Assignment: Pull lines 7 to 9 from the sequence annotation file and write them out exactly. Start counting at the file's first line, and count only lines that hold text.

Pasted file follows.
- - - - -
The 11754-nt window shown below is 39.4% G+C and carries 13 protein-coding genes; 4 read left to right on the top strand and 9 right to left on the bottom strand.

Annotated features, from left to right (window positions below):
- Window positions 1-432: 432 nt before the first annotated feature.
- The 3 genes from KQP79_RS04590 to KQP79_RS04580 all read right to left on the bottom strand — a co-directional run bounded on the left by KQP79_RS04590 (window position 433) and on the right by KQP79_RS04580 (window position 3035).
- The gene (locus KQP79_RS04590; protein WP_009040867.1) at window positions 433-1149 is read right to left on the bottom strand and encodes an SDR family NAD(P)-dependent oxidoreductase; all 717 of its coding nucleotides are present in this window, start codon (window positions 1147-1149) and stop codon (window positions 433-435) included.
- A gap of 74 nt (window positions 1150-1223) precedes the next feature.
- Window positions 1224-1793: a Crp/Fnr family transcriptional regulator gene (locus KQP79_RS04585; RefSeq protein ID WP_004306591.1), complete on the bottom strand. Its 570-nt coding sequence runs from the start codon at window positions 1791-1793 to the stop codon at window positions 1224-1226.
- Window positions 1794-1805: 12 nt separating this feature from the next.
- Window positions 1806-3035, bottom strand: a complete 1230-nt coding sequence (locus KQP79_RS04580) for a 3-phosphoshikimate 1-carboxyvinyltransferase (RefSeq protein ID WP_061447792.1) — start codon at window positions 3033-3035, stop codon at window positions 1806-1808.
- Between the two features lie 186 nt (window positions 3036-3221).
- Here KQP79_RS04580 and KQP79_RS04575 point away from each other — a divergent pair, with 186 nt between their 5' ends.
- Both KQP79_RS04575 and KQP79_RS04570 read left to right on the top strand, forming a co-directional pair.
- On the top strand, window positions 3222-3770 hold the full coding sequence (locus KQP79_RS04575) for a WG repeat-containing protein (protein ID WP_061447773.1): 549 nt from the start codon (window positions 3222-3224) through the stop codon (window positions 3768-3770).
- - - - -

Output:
- Window positions 1224-1793: a Crp/Fnr family transcriptional regulator gene (locus KQP79_RS04585; RefSeq protein ID WP_004306591.1), complete on the bottom strand. Its 570-nt coding sequence runs from the start codon at window positions 1791-1793 to the stop codon at window positions 1224-1226.
- Window positions 1794-1805: 12 nt separating this feature from the next.
- Window positions 1806-3035, bottom strand: a complete 1230-nt coding sequence (locus KQP79_RS04580) for a 3-phosphoshikimate 1-carboxyvinyltransferase (RefSeq protein ID WP_061447792.1) — start codon at window positions 3033-3035, stop codon at window positions 1806-1808.